Spurred by increasing public frustration over rising gasoline prices, on Thursday, April 21, 2011, the U.S. Department of Justice ("DOJ") announced the creation of an "Oil and Gas Price Fraud Working Group."1 The Oil and Gas Fraud Working Group (the "Working Group") has been tasked with ensuring that American consumers are not victims of price gouging at the pump, either through price manipulation or fraud in the commodities market. In his memorandum announcing the formation of the Working Group, Attorney General Eric Holder declared that "where consumers are harmed by unlawful conduct that has the effect of increasing gas prices, state and federal authorities should take swift action."2
Specifically, the Working Group will focus on any manipulation of oil and gas prices, collusion, fraud, or other violations of state and federal laws. The Working Group will be comprised of a cross-section of enforcement officials, including representatives from the DOJ, the National Association of Attorneys General, the Commodity Futures Trading Commission, the Federal Trade Commission, the Department of the Treasury, the Board of Governors of the Federal Reserve System, the Securities and Exchange Commission, as well as the Departments of Agriculture and Energy.
In addition, the Working Group is part of the DOJ's Financial Fraud Task Force, and emphasizes the Obama Administration's commitment to enforcement. The Financial Fraud Task Force was established to "wage an aggressive, coordinated, and proactive effort to investigate and prosecute financial crimes and other laws prohibiting financial fraud."3 Therefore, along with assessing enforcement issues arising directly from the prices that consumers pay at the pump, the Working Group will attempt to evaluate "developments in commodities markets including an examination of investor practices, supply and demand factors, and the role of speculators and index traders in oil futures markets."4
This is not the first time that the Administration has focused on oil and gas fraud enforcement. For example, on August 31, 2010, in the Eastern District of Texas, Joseph Blimline, a majority owner of Provident Royalties, an investment company, pleaded guilty for his role in one of North Texas' largest oil and gas investment Ponzi schemes, which defrauded nearly 8,000 investors of more than $485 million.5 The criminal case against Blimline was brought by the U.S. Attorney for the Eastern District of Texas, after an investigation by the FBI and the SEC.6 Similarly, on September 1, 2010, the SEC filed a suit against Jason A. Halek and two companies under his control, alleging that Halek raised approximately $22 million from at least 300 investors nationwide by making materially false and misleading statements concerning the risks related to oil and gas projects.7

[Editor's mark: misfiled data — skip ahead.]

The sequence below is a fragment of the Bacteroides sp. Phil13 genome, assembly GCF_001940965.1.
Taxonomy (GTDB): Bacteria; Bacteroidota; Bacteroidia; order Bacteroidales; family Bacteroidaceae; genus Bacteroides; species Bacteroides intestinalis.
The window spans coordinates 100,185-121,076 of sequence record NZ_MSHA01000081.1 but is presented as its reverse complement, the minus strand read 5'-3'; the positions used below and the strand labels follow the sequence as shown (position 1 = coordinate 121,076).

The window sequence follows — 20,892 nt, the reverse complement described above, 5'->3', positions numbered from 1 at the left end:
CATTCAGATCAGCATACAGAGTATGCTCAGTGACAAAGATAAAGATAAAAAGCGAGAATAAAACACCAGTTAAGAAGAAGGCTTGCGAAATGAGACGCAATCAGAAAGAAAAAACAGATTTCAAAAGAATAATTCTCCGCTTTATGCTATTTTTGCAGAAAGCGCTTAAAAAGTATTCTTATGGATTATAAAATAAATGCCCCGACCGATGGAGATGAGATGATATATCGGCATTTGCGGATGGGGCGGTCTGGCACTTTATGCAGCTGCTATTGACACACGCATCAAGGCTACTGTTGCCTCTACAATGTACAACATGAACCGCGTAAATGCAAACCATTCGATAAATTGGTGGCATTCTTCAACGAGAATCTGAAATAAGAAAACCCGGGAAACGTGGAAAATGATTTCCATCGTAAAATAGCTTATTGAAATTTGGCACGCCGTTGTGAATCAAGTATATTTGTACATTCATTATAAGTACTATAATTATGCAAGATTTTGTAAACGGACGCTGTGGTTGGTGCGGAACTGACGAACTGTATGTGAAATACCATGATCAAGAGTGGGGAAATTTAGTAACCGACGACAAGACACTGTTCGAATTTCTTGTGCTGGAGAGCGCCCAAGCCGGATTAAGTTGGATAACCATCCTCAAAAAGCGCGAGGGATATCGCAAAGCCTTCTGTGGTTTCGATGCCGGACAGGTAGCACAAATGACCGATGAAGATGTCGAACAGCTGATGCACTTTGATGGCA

The formation of the Working Group almost certainly foreshadows an increase in investigations and prosecutions, both of companies and individuals in the energy sector. As a general matter, once the DOJ or the SEC conduct an investigation that yields civil penalties and/or a criminal prosecution in a particular industry, that investigation almost inevitably spreads to other companies and individuals in the same industry. In fact, experts in the field, including Michael Greenberger, a University of Maryland law professor and former senior U.S. Commodity Futures Trading Commission official, anticipate that the DOJ's formation of the Working Group "is going to send a very strong signal to speculators and others who are committing malpractices in these markets, that there is a cop on the beat."8 Given that the DOJ has expanded its inquiry into energy markets (through the formation of the Working Group), oil and gas companies (and individuals working in these areas) should be aware of: (i) the importance of conducting internal inquiries; (ii) developing practical steps and guidance for performing an internal inquiry; (iii) assessing compliance strategies; and (iv) the creation and implementation of a response plan to effectively and efficiently respond to the initiation of an investigation by the federal government, including how to interface with government authorities. Put simply, in most cases, staying "in front" of an investigation often will yield the most positive results for companies (or individuals) facing federal scrutiny. In an area of enhanced government oversight, early planning and preparation may be the difference between an investigation and potential indictment.
1 Department of Justice, Attorney General Holder Announces Formation of Oil and Gas Price Fraud Working Group to Focus on Energy Markets (Apr. 21, 2011), http://www.justice.gov/opa/pr/2011/April/11-ag-500.html .
2 Office of the Attorney General, Memorandum to the Financial Fraud Enforcement Task Force, (Apr. 21, 2011), http://www.justice.gov/ag/AG_Memo_to_FFETF-Gas_Prices.pdf .
3 See supra note 1.
4 See supra note 2.
5 FBI National Press Releases, Financial Fraud Enforcement Task Force Announces Results of Largest-Ever Nationwide Operation Targeting Investment Fraud (Dec. 6, 2010), http://www.fbi.gov/news/pressrel/pressreleases/ brokentrust_120610.
7 Id. 8 Jeff Mason, Obama administration eyes energy markets for fraud, Reuters (Apr. 21, 2011), http://www.reuters.com/article/2011/04/21/us-usa-energy-fraud-idUSTRE73K5FS20110421 .
The content of this article does not constitute legal advice and should not be relied on in that way. Specific advice should be sought about your specific circumstances.